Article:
Let me just get this out of the way from the start. I am not opposed to hunting; in fact, quite the contrary. I think one of the most humane ways to acquire food is to hunt locally. Years ago, I thought differently. However, it has become clear to me that big farming promotes far more abuses and suffering than individuals going back to the basics to stock their freezers with meals for their families. I don’t deny that human beings are very much a part of the food chain in a predatory position.
With that said, rich people bidding on the opportunity to kill critically endangered species under the guise of conservation and/or charity is, and always will be, deplorable. This is the mode of operation for the Dallas Safari Club (DSC) who accepts (presumably, tax-deductible) “donations” from the highest bidder to shoot and kill exotic animals.
DSC Executive Director Ben Carter told The Dallas Morning News:
DSC is a nonprofit hunting conservation organization. We have a membership approaching 6,000, of which only 40 percent are from Texas. Over the last three years, we have granted almost $4 million to directly support our mission statement of ‘Conservation, Education and Protecting Hunters’ Rights.’
Last year, Corey Knowlton placed the winning bid of $350,000 for the opportunity to hunt a critically endangered Black Rhino in Namibia – a country located in western South Africa. Yes, that poor animal from the meme that may have crossed your Facebook or Twitter feed in the last week – the Western Black Rhino. It is a subspecies of the critically endangered Black Rhino. Only, the meme is about four years too late.
In 2011, the International Union for Conservation of Nature (IUCN) declared the Western Black Rhino extinct.
But, have no fear, Corey Knowlton, with his hundreds of thousands of dollars, is going to swoop into Africa, kill one of the few remaining Black Rhinos left on this earth (the population of Black Rhino is now less than 5,000), which will in turn save the giant animal – in his wretched trophy room of absolute horrors.
Knowlton’s hunt has been in limbo for over a year, as he had to apply for permits to bring the animal’s corpse back to the United States. However, the hunt is back on, as the United States Fish & Wildlife Service (USFWS) has approved his application to import his trophy. Of course, this hero trophy hunter also plans to distribute the meat of the slaughtered rhino to local village people.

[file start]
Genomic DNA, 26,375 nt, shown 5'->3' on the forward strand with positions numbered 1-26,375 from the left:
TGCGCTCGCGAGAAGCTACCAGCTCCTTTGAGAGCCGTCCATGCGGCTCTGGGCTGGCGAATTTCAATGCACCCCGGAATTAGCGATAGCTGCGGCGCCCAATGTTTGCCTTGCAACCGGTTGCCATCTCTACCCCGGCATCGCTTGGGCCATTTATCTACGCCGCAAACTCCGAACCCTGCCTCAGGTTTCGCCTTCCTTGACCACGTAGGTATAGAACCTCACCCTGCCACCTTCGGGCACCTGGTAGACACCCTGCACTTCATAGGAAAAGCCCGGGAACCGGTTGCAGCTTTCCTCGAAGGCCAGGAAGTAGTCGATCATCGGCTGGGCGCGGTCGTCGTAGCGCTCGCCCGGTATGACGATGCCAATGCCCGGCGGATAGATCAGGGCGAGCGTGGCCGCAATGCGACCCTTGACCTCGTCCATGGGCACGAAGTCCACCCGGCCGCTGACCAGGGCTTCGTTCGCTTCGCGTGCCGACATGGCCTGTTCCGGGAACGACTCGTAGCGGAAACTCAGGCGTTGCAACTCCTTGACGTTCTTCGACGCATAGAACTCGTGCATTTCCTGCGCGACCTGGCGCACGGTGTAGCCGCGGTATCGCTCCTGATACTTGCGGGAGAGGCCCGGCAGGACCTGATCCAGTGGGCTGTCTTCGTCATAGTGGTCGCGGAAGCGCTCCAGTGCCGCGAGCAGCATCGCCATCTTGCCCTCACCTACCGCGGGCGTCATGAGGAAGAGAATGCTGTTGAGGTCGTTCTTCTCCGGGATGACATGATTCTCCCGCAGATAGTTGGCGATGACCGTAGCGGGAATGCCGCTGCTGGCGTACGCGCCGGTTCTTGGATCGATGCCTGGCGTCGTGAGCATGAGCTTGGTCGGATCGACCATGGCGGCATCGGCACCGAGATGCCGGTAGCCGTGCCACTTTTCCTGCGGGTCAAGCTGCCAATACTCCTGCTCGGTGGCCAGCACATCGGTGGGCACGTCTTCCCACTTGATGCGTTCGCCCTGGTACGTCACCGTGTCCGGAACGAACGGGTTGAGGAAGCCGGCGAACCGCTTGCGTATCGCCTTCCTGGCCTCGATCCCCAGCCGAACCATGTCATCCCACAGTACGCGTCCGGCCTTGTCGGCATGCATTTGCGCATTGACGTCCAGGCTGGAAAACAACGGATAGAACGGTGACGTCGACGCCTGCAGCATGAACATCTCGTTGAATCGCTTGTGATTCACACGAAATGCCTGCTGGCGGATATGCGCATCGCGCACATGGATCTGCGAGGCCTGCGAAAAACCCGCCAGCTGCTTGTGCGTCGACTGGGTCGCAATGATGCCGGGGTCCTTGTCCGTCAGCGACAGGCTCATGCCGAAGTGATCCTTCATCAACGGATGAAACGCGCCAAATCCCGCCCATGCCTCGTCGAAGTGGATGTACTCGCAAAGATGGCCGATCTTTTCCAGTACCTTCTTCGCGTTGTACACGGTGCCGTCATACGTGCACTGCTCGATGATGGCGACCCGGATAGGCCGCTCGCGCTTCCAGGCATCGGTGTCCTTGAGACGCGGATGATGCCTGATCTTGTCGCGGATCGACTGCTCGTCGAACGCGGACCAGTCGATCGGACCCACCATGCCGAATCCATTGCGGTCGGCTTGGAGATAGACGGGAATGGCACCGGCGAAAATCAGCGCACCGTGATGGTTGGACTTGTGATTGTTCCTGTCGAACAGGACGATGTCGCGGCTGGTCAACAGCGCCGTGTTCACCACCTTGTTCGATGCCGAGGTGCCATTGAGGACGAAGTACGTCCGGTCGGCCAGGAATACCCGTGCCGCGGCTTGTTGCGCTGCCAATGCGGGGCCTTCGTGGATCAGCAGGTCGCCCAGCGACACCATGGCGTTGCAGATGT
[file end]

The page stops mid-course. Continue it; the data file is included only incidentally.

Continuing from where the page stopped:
Knowlton told CNN:
It wasn’t like I was a person hell-bent on going to kill a black rhino. I’m a person hell-bent on the survival of the black rhino, period.
Yeah, because paying $350,000 for the opportunity to go to “one of the thickest and nastiest areas” in one of the “most dangerous hunts” in which one can participate, and then paying the additional fees for taxidermy, importation, and transportation . . . yeah, he’s totally right. That doesn’t sound like someone hell-bent on killing one of these critically endangered animals just for the thrill and bragging rights – not at all.
It’s also important to point out that over 90 percent of the people in Namibia live off of $2 or less per day, making it the worst nation in the world in terms of income inequality.
President and CEO of The Humane Society of the United States, Wayne Pacelle, issued the following statement:
With rhino poaching on the rise—more than 1,200 were poached in 2014 including two dozen in Namibia—it is the worst sort of mixed message to give a green light to American trophy hunters to kill rhinos for their heads. When the global community is working so hard to stop people from killing rhinos for their horns, we are giving a stamp of approval to a special class of privileged elite to kill these majestic animals as a head-hunting exercise. The inconsistency is startling, and upends our moral authority.
Is this really what conservation has become? A bunch of rich white people from developed nations (Americans aren’t the only ones) paying obscene amounts of money to mostly impoverished countries under the guise of “conservation” so they can add animals to their trophy rooms? Don’t worry, they pass the meat out to the locals, so that makes it ok.
Watch the CNN report, here:
Featured image via CNN Video Screen Capture